When we breathe our muscles expand to allow us to draw air into our lungs, then they contract to expel the air as we exhale. Constant expansion, the drive to do more and more is a leading cause of burnout in employment and business, and in our life. Our culture pushes us to do more with less. There’s the myth of the “super parent” who can do it all, work long hours and take care of children and spouse along with taking time for themselves. Phrases, especially on a female-oriented world, like “Girl Boss” or “Boss Bitch” thrive on this kind of constant expansion. There’s just one problem (well there’s several actually when you think about the binary language employed, but that’s a topic for another blog), if you constantly inhale and expand, you’ll suffocate if you don’t relax and exhale.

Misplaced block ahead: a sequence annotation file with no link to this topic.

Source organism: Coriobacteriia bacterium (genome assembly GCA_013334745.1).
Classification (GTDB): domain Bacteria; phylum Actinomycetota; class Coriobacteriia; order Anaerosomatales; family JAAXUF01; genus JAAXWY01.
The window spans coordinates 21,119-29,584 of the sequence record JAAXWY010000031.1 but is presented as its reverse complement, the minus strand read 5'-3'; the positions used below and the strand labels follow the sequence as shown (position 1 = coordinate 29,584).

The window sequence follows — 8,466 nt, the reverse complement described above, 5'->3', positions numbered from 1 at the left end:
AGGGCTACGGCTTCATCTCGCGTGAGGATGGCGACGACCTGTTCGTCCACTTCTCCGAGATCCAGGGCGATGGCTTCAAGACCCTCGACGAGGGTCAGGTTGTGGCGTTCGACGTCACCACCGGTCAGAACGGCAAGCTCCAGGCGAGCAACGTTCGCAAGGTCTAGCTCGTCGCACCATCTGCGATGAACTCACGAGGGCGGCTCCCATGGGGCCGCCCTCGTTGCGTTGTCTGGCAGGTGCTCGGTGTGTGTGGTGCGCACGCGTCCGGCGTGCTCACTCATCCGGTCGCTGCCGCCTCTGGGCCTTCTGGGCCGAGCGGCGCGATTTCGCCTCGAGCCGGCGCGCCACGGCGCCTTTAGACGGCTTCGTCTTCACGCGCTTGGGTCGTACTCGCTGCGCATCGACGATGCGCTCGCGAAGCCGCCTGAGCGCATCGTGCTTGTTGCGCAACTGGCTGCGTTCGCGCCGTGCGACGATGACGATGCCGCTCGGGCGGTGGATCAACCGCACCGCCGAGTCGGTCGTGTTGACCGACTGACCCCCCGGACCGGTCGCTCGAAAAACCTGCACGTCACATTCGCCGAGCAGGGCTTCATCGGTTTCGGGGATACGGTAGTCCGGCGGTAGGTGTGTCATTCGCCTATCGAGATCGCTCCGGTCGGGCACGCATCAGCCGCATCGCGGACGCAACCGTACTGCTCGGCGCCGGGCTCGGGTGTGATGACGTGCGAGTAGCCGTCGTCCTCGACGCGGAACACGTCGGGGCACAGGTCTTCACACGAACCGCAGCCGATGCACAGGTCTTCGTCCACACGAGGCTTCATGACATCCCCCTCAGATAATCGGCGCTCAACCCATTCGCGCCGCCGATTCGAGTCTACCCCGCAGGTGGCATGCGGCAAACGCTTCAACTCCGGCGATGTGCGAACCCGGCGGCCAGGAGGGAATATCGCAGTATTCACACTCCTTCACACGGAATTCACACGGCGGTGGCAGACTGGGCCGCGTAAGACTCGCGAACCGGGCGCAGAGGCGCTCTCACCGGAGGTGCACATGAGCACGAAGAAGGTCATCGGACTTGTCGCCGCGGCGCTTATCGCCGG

In doing breathwork, especially if I’m feeling extra stressed, it’s not the deep inhale that relaxes me, it’s the long exhale. Accompanying this exhale with an audible sigh creates a release of tension in the body. The next time you’re doing deep breath work, I invite you to feel the relaxation in your shoulders and back as you exhale, the way your shoulders naturally come down from your ears. It’s a sinking into your chair or bed, a rush as the tension leaves your body.

It’s also a conscious, focused effort. When we’re so used to being tense in our muscles, it can be hard to remember to let the bed or chair support you, to sink into it’s comfort, to feel it hold you and support you. If you’re not used to that kind of support, and let’s be honest many of us aren’t, then it can feel odd at first to allow this inanimate object to hold your body without trying to perch on top of it like a bird on a wire.

Life is very much the same way. It can feel odd to exhale, to rest, to lean into the relaxation that your body sorely craves. However it’s vital you do it. If you don’t exhale, you’ll suffocate. And if you don’t relax and rest, you’ll burn out. Exhaling prevents burnout.

 

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